Ron Abboud is the Executive Producer of Vu New York
The history of New York - Video Marketing - Seo Services - New York City

The history of New York begins around 10,000 BC, when the first Native Americans arrived. By 1100 AD, New York's main tribes, the Iroquoian and Algonquian cultures, had developed.

European discovery of New York was led by the French in 1524 and the first land claim came in 1609 by the Dutch.

As part of New Netherland, the colony was important in the fur trade and eventually became an agricultural resource thanks to the patroon system.

In 1626 the Dutch bought the island of Manhattan from Native Americans. In 1664, England renamed the colony New York, after the Duke of York.

New York City gained prominence in the 18th century as a major trading port in the Thirteen Colonies.

New York played a pivotal role during the Revolutionary War. The Battle of Saratoga was the turning point of the war. New York's constitution was adopted in 1777, and strongly influenced the United States Constitution.

New York City was the national capital at various times between 1785 and 1790, and Albany became the permanent state capital in 1797. In 1787, New York became the eleventh state admitted to the Union.

New York hosted significant transportation advancements in the 19th century, including the first steamboat line in 1807, the Erie Canal in 1825, and America's first regularly scheduled rail service in 1831. These advancements led to the expanded settlement of western New York.

Far from any of its battles, New York sent the most men and money to support the Civil War. Thereafter, the state helped create the industrial age and consequently was home to some of the first labor unions.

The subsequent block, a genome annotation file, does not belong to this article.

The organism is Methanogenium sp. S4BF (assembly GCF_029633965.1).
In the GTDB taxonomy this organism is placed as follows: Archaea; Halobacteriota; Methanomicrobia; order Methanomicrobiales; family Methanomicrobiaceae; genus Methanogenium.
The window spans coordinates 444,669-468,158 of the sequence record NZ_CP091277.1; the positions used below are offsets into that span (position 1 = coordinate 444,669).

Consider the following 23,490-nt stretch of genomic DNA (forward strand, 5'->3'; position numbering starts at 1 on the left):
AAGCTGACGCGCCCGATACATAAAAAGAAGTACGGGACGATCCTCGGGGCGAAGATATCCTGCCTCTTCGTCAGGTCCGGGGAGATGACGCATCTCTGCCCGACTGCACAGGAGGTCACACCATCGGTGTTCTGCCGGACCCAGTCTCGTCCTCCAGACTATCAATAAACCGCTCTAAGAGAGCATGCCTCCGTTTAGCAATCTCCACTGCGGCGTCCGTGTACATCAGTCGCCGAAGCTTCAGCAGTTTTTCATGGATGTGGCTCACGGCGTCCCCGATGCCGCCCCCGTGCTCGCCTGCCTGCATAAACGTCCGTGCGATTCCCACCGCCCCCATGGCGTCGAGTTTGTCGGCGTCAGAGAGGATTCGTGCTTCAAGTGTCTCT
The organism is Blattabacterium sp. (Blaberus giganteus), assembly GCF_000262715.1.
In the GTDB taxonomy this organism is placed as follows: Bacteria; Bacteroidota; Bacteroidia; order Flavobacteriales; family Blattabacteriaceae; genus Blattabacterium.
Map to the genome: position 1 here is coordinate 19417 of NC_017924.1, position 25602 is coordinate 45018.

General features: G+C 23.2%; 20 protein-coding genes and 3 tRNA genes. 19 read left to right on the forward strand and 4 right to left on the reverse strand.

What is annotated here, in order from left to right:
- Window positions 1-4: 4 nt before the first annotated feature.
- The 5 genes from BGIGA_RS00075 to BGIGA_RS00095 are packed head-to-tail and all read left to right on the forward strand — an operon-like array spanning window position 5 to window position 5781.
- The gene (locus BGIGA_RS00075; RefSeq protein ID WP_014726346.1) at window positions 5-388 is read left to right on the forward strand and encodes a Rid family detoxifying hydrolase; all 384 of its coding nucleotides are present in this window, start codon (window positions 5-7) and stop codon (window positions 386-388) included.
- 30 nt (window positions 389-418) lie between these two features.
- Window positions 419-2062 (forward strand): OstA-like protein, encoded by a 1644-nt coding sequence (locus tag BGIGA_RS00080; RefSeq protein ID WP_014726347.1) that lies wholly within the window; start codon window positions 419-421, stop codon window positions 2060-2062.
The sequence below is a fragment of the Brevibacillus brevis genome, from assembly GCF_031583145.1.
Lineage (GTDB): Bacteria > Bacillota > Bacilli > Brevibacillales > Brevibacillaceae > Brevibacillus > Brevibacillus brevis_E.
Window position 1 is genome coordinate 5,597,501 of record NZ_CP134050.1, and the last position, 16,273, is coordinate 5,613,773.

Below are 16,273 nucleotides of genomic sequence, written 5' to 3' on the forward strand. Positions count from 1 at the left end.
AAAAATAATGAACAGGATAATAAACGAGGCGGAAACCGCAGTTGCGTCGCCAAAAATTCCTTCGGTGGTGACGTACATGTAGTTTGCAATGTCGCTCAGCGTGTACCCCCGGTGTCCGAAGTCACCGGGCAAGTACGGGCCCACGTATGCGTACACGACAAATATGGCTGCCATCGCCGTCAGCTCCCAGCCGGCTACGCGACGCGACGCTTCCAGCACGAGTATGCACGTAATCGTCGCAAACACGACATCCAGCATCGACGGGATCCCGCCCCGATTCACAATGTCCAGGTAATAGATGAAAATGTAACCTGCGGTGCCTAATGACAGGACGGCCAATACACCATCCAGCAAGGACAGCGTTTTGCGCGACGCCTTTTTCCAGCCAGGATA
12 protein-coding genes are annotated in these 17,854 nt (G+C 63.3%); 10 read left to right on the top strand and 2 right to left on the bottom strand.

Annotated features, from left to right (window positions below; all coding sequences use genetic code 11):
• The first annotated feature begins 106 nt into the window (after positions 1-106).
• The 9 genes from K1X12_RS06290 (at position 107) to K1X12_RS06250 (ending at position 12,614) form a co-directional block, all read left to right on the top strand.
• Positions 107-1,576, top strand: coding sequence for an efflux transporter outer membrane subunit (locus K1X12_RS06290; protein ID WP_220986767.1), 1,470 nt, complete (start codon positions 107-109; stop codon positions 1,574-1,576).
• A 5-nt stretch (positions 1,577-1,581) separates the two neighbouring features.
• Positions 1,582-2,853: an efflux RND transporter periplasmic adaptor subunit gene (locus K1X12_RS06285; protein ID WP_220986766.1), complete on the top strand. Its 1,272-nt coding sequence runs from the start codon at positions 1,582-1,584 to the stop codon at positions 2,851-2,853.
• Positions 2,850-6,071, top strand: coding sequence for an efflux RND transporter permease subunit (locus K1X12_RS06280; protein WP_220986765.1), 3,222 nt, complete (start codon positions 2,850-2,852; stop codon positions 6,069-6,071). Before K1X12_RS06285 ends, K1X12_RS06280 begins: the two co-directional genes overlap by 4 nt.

During the 19th century, New York City became the main entry point for European immigrants to the United States. Millions came through Castle Clinton in Battery Park before Ellis Island opened in 1892 to welcome millions more. The Statue of Liberty opened in 1886 and became a symbol of hope. New York boomed during the Roaring Twenties, before the Wall Street Crash of 1929. New York City hosted the tallest building in the world from 1913–74.

World War II turned around the state's economy, as hundreds of thousands worked to defeat the Axis powers. Following the war, the state experienced significant suburbanization, and most cities shrank. The Thruway system opened in 1956, signalling another era of transportation advances.

Following a period of near–bankruptcy, New York City renewed its stature as a cultural center, attracted more immigration, and hosted the development of new music styles. The City became a media capital over the second half of the 20th century, hosting most national news channels and broadcasts, as well as globally–renowned national newspapers. The state's manufacturing base eroded over the period, as the state transitioned into service industries.

The September 11 attacks destroyed the World Trade Center, killing almost 3,000 people; they were the largest terrorist attacks on United States soil.

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